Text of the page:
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Re: Associating URI-based identities with HTTP requests

From: James M Snell <jasnell@gmail.com>
Date: Fri, 10 May 2013 16:42:50 -0700
Message-ID: <CABP7RbdpBesOjAXThe3LA8JPLP36xM5CP1Msk_4p-JjuTyEjew@mail.gmail.com>
To: Manu Sporny <msporny@digitalbazaar.com>
Cc: HTTP Auth WG <http-auth@ietf.org>, ietf-http-wg@w3.org
Re: when to use a link header, the rule I follow is fairly basic : if the
value consists of a uri that is optionally typed and potentially requires
additional metadata,  and if you think the link relation will be generally
useful in other scenarios (e.g.  Atom links,  json documents, html tags),
then use a link relation. If,  on the other hand it is something that only
requires a uri with no additional metadata, and you don't care about
non-http use cases, use a new header.

Based on an initial review of your note, a new header is likely
appropriate.
 On May 10, 2013 11:33 AM, "Manu Sporny" <msporny@digitalbazaar.com> wrote:

> bcc: Web Payments mailing list
>
> We published the HTTP Signatures spec via the IETF a few days ago:
>
> http://lists.w3.org/Archives/Public/public-webpayments/2013May/0008.html
>
> That spec allows HTTP messages to be digitally signed. We are also
> working on another spec called Web Keys, that allows people to create
> identities and refer to them using URLs like:
>
> https://dev.payswarm.com/i/manu
>
> You can also publish RSA keys to locations on the Web and refer to them
> like this:
>
> https://dev.payswarm.com/i/manu/keys/4
>
> The Web Payments group wanted to pursue updating the HTTP "From:" Header
> to allow both e-mail addresses and URLs, so one could do something like
> this:
>
> POST /some/url HTTP/1.1
> Host: example.com
> From: https://dev.payswarm.com/i/manu
> Authorization: Signature keyId="https://dev.payswarm.com/i/manu/keys/4"
> ...
>
> Effectively, this makes it so that an HTTP request is not only digitally
> signed, but also bound to an identity of some sort. This is useful for
> the Web Payments work because it allows us to process payments using a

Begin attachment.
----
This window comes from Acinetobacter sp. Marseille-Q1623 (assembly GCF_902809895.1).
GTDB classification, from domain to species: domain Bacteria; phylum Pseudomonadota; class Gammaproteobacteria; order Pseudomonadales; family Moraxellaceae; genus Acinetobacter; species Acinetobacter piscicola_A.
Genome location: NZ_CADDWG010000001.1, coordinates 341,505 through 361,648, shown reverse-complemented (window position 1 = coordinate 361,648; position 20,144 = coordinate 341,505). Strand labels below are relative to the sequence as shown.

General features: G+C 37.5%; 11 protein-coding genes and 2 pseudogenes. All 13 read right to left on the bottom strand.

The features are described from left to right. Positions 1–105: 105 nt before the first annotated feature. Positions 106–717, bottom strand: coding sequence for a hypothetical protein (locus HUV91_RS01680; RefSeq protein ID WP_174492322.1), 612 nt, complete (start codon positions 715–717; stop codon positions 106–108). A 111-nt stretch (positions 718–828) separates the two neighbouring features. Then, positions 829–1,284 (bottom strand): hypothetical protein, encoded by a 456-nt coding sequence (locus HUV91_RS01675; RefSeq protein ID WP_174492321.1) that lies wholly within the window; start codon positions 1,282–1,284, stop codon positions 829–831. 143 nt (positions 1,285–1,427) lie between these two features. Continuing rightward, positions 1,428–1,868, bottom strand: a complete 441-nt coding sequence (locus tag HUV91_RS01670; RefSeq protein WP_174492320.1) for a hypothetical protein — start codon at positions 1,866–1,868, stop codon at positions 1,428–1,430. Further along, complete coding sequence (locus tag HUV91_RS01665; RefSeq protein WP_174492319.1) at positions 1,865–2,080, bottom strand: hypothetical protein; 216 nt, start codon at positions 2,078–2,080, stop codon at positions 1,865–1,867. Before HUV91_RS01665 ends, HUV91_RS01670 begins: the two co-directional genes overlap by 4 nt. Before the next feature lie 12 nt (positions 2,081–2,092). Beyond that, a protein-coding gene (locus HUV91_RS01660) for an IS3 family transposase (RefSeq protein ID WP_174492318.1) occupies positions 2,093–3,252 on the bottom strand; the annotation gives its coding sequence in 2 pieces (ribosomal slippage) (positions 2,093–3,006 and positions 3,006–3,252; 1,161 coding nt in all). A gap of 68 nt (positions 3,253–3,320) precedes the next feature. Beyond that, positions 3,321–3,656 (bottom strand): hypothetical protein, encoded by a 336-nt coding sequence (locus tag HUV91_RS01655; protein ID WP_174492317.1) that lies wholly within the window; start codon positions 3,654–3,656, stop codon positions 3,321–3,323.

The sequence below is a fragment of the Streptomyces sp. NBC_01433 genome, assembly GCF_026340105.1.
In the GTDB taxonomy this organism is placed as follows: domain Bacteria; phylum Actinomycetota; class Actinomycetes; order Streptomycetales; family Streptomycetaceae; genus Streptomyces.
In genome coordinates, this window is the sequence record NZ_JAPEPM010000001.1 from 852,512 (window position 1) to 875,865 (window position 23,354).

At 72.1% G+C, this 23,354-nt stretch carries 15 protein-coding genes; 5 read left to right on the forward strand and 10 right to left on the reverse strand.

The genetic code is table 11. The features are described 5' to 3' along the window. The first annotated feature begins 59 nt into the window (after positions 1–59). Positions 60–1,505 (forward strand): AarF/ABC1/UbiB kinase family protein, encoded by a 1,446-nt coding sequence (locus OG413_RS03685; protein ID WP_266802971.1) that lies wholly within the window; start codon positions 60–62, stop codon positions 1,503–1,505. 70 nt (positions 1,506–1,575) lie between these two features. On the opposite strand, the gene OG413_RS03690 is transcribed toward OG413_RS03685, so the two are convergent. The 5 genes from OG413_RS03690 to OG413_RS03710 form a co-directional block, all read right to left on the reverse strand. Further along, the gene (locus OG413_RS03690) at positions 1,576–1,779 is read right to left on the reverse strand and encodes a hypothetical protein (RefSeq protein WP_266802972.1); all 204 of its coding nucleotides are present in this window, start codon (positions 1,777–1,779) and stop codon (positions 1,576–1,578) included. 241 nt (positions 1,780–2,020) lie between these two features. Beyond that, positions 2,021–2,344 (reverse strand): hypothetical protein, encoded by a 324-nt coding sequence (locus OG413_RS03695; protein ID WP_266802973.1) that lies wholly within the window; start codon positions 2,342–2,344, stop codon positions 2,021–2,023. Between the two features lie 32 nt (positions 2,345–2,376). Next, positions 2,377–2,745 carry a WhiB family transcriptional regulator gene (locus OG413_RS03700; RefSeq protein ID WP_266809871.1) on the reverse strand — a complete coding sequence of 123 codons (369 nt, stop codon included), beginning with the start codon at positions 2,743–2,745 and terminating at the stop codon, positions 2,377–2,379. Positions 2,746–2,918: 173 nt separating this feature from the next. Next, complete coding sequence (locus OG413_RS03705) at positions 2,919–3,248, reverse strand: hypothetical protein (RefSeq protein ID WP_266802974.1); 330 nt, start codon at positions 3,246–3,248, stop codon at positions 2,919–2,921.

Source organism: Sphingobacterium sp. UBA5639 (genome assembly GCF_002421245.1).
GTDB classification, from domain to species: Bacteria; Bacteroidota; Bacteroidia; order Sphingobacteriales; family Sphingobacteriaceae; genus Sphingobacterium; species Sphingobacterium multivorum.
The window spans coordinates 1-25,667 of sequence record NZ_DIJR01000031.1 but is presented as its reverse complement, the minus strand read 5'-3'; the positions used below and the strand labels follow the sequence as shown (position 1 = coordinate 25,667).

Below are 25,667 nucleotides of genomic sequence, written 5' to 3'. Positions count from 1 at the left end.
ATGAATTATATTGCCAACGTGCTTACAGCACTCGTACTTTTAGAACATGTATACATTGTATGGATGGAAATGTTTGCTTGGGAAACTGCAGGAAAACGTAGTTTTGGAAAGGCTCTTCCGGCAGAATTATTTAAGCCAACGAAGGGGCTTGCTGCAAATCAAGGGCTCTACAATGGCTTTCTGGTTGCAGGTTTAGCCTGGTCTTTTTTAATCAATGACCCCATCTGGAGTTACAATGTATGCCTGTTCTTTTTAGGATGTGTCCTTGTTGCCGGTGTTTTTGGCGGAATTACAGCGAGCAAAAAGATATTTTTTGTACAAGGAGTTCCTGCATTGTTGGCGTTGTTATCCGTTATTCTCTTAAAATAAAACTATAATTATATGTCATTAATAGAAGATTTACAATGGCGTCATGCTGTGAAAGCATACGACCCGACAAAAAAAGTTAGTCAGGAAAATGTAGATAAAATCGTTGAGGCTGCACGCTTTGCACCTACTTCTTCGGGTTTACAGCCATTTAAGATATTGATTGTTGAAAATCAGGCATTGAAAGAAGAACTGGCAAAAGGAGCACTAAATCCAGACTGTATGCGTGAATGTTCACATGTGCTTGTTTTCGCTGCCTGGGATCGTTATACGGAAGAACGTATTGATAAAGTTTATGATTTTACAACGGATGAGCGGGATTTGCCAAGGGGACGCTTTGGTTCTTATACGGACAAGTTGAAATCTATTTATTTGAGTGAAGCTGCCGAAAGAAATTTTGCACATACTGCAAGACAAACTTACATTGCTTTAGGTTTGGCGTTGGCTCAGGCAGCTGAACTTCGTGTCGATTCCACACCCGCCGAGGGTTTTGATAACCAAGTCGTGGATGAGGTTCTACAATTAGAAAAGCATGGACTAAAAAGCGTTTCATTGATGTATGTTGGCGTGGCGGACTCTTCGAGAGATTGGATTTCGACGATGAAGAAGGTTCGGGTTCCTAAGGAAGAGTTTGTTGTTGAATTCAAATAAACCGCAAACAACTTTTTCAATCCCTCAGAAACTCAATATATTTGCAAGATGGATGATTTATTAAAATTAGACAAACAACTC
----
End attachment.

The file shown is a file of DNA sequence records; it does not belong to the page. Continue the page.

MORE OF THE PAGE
> single HTTP request (without introducing state into the HTTP transaction).
>
> After speaking with Mark Nottingham, he made it clear that this approach
> may be difficult to pursue in this group because 'From' is in use and
> has fairly well-understood semantics at this point in time.
>
> We're looking for feedback on the best approach for adding this sort of
> feature to HTTP messages.
>
> So, here are some other options: Using a Link header, or defining a new
> HTTP Header.
>
> Is there an RFC that explains when to define a new link relation and
> when to define a new header? It seems like doing a link relation would
> be better for the Web (by reducing HTTP header proliferation)?
>
> That said, the Web Keys spec would like to introduce some form of
> 'identity' to be associated with a digital signature for HTTP messages.
>
> We want to send a pretty strong signal that this can be used as a
> simpler way to authorize HTTP requests in certain scenarios (instead of
> falling back to OAuth, OAuth2, etc.). Placing this in a separate header
> might send a better message to developers (this is a primary feature of
> HTTP, use it) than doing it as a Link header (which is slightly more
> difficult to parse and create for developers).
>
> We could also shove it into an HTTP Signatures parameter, but that would
> prevent applications that want to use a different authentication
> mechanism from having the ability to refer to an identity using a URL.
>
> So, I think the proposal would be to create a 'Sender' header (ignore
> the name for now, it's just a placeholder so we can discuss the
> semantics of the header). This header would allow any URI to be placed
> into the header (so you could do everything you can today with 'From',
> and then in addition, you could also use URLs). For example, these would
> all be valid uses of 'Sender':
>
> Sender: mailto:msporny@digitalbazaar.com
> Sender: https://dev.payswarm.com/i/manu
> Sender: sip:msporny@digitalbazaar.com
> Sender: ssh://msporny;fingerprint=f3:8f:2f:..@example.com:1234
>
> Authentication of the sender would be up to the application. In the Web
> Keys spec, we'd use the Authorization: Signature field to verify the
> Sender.
>
> Thoughts? What would be the best way to proceed on this? Link header or
> HTTP header? Publish an I-D, or try to tack it on to an existing spec?
>
> -- manu
>
> --
> Manu Sporny (skype: msporny, twitter: manusporny, G+: +Manu Sporny)
> Founder/CEO - Digital Bazaar, Inc.
> blog: Meritora - Web payments commercial launch
> http://blog.meritora.com/launch/
>
>
Received on Friday, 10 May 2013 23:43:17 UTC

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